Sunday, July 20, 2014

Manchester

Charlie Simpson's house in Manchester
In posting that blog entry about my grandmother’s house in North Ogden yesterday, I made mention of the house my grandmother’s brother Harold built, not far up the road from the house he was born and raised in.  I was not aiming for historical accuracy or completeness, but allowing myself to wallow in a bittersweet memory of my childhood.  I have little nostalgia for that time. 

Pleasant memories, yes, for the most part.  But I don’t live in the past, and I don’t even visit it all that often.  When I do, Nova Scotia is a place I go to, but so are my home town in Connecticut, my college town in Vermont, my first experience in a big city in Munich and the explosive excitement of beginning my adult life in the cities of Berlin and Tokyo and San Francisco.  I remember Berlin before the wall went up, and knew it all through the years of the Cold War.  I remember Tokyo when many of the houses still didn’t have flush toilets.  And I remember San Francisco before the Manhattanization, when it was a Mediterranean city of white houses on hills.  If I were to get all sloppy and sentimental, it would be for Berlin and San Francisco in the 1960s, Berlin because I once determined to make it my home, and San Francisco because it stole my heart away from Berlin.

I have been thinking all morning about the gap that exists between me and my sister. Not bad feelings, although I do resent her failure to recognize my marriage. Simply recognition that we live on separate planets.  That was brought home to me by her e-mail complaining that I got some facts wrong in that North Ogden blog. She and her husband are the owners of Uncle Harold’s house, and I had no business suggesting that it might be heading for ruin as the Johnston house clearly is. Au contraire. It has a satellite dish, and is in excellent repair, thank you very much.

I owe her an apology. My brother-in-law is hard-working and a great handyman. Not many people would have looked at Uncle Harold’s house and seen the potential. Never mind a refrigerator going through a kitchen floor. Uncle Harold’s roof was sitting on the floor of the living room when we inherited it from my father. The house had collapsed ahead of the Johnston house. It took years of hard work, but my younger sibling-in-law deserves credit for putting it back together.  I had no business assuming, simply because it sits empty most of the year, that it is in disrepair.

I began wondering how it was I went so quickly to an assumption it must be in ill repair like the Johnston house, rather than check it out or assume something else entirely. The problem, I have concluded, is that North Ogden is stored in my head under “past.” In my sister’s head it is stored under “present and future.” For me, it is represented by the derelict Johnston house; for my sister North Ogden is Uncle Harold’s house, now their house, a place they have worked on for years as an inheritance to pass on to their children and grandchildren.

I realize that my little indulgence in tying the decay of the North Ogden house with the failure of the two main industries of fishing and logging and the halving of the population now gone to the cities sells not just North Ogden, but all of Nova Scotia short. Not only Halifax and other thriving parts of the province, but Guysborough County as well.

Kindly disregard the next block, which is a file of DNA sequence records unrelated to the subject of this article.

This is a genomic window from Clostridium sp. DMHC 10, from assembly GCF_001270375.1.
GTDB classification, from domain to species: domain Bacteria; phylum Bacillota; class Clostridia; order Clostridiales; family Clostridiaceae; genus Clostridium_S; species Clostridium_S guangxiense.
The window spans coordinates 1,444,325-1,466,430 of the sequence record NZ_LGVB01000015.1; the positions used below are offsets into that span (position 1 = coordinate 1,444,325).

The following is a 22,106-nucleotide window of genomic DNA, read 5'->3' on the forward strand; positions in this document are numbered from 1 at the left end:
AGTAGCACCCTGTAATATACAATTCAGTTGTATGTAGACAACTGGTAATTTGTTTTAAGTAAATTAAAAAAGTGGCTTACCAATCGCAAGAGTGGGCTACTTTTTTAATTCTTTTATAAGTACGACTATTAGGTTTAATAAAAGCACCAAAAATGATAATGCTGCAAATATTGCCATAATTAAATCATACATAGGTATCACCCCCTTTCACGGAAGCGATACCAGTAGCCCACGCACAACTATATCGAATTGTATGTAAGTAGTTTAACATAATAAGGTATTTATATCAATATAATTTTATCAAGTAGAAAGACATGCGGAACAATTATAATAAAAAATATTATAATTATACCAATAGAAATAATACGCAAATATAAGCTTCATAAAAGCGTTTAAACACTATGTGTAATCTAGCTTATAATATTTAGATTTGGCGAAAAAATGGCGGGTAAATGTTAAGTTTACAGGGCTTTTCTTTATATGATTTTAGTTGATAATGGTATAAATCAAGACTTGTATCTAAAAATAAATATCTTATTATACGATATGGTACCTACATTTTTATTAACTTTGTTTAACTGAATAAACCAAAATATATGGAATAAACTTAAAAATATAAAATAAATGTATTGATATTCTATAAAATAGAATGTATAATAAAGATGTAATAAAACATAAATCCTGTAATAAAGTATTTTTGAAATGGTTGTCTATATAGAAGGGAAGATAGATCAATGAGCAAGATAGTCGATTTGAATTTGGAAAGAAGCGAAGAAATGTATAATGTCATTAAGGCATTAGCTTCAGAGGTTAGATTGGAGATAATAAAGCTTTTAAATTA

In the blog yesterday, I mentioned that my early years in Nova Scotia were actually spent not with my grandmother in North Ogden but with my Aunt Carrie and Uncle Charlie and cousin Betty in Manchester, on the other side of Guysborough, and I noted that the town of Boylston, which has equal resonance in my childhood memory seems to be up-and-coming these days as a retirement location. There are no addresses and I never did learn the names of any of the roads. We called them the “road to town” or the “road to Mulgrave.” 

The pleasures of the computer age continue to unfold. On a hunch, I went to Google Maps and typed in Boylston. What came up was the intersection between “the road to Guysborough” (Route 16 from Monastery) and “the road to Uncle Charlie’s” (Route NS344).  It wasn’t rocket science. When coming down from Monastery and Antigonish, there is a turn-off when you get to Boylston. You either continue on to Guysborough or you go to Uncle Charlie’s. So I clicked on that intersection and followed the arrow step by step along that road I first came down in 1947 after a three day drive up the coast of Maine, along the coast of New Brunswick and across the full breadth of Nova Scotia.  

Sure enough. There’s the house. Uncle Charlie Simpson’s house, where I took over the task of operating the cream separator as soon as I could turn the handle, and where the telephone man grew up in the generation after mine. There it is, like a shot out of the past. How did my father know the roads, I wonder. How on earth did it make it onto Google maps, this Ultima Thule place with all the memories - of the time I spilled ink on the parlour floor when I was not supposed to be in the parlour at all.  Of the time I discovered the secret room over the kitchen. The portrait of Queen Victoria hanging on my bedroom wall. Of the time my great-grandmother Mary spent in her rocking chair before she got senile and kept lighting fires all the time and enabled me to tell my friends back home I had somebody in my family who was alive during the time of the American Civil War.

The house looks to be in great shape. The big barns are gone and there is grass where the cows once went in and out. It doesn't look like a place where people rise before dawn, hitch a horse to a plow and put in five hours of hard labour before lunch, and four or five more after. The power lines are new. The vine is still missing. It went missing when Cousin Betty climbed out the window and down the vine and broke it when she ran away with Doug Imlay.  

We were forbidden ever to speak her name again, a command I refused to follow, since she was my main reason for looking forward to summer and nobody would ever persuade me she had done wrong.   But more than forty years would go by before I flew into Halifax Airport to visit my sister one day and found Betty standing next to her.  We re-established our childhood tie and I now try my best to keep up with her dozens of children, grandchildren and great-grandchildren. 34 on her family tree, counting spouses, so far, and it’s not up to date.  I suspect this picture of the house will not carry the same pleasant memories for her it does for me.  She went to live with Aunt Carrie and Uncle Charlie Simpson when her mother died and they worked her pretty hard.